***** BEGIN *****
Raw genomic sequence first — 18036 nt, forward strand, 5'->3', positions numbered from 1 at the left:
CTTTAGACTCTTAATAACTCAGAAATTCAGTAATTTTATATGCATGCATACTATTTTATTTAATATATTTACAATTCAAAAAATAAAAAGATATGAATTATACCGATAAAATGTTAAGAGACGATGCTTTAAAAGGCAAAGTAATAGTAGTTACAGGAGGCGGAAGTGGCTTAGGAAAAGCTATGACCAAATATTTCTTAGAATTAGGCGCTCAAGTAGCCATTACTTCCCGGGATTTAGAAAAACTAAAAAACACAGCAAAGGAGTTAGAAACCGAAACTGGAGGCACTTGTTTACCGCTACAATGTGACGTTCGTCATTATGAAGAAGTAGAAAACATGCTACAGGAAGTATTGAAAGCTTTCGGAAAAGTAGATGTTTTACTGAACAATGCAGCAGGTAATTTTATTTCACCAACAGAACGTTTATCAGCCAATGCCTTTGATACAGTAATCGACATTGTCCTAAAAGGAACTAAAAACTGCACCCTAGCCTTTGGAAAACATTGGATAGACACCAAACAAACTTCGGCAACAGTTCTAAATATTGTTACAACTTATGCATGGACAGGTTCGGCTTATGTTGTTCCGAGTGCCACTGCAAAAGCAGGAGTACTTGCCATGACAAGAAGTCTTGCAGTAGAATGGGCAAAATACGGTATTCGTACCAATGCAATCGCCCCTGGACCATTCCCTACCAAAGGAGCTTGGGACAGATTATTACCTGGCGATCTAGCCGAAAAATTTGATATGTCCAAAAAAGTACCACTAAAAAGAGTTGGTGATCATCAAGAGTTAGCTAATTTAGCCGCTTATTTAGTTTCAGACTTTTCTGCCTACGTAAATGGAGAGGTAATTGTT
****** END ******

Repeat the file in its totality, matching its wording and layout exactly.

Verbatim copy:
Raw genomic sequence first — 18036 nt, forward strand, 5'->3', positions numbered from 1 at the left:
CTTTAGACTCTTAATAACTCAGAAATTCAGTAATTTTATATGCATGCATACTATTTTATTTAATATATTTACAATTCAAAAAATAAAAAGATATGAATTATACCGATAAAATGTTAAGAGACGATGCTTTAAAAGGCAAAGTAATAGTAGTTACAGGAGGCGGAAGTGGCTTAGGAAAAGCTATGACCAAATATTTCTTAGAATTAGGCGCTCAAGTAGCCATTACTTCCCGGGATTTAGAAAAACTAAAAAACACAGCAAAGGAGTTAGAAACCGAAACTGGAGGCACTTGTTTACCGCTACAATGTGACGTTCGTCATTATGAAGAAGTAGAAAACATGCTACAGGAAGTATTGAAAGCTTTCGGAAAAGTAGATGTTTTACTGAACAATGCAGCAGGTAATTTTATTTCACCAACAGAACGTTTATCAGCCAATGCCTTTGATACAGTAATCGACATTGTCCTAAAAGGAACTAAAAACTGCACCCTAGCCTTTGGAAAACATTGGATAGACACCAAACAAACTTCGGCAACAGTTCTAAATATTGTTACAACTTATGCATGGACAGGTTCGGCTTATGTTGTTCCGAGTGCCACTGCAAAAGCAGGAGTACTTGCCATGACAAGAAGTCTTGCAGTAGAATGGGCAAAATACGGTATTCGTACCAATGCAATCGCCCCTGGACCATTCCCTACCAAAGGAGCTTGGGACAGATTATTACCTGGCGATCTAGCCGAAAAATTTGATATGTCCAAAAAAGTACCACTAAAAAGAGTTGGTGATCATCAAGAGTTAGCTAATTTAGCCGCTTATTTAGTTTCAGACTTTTCTGCCTACGTAAATGGAGAGGTAATTGTT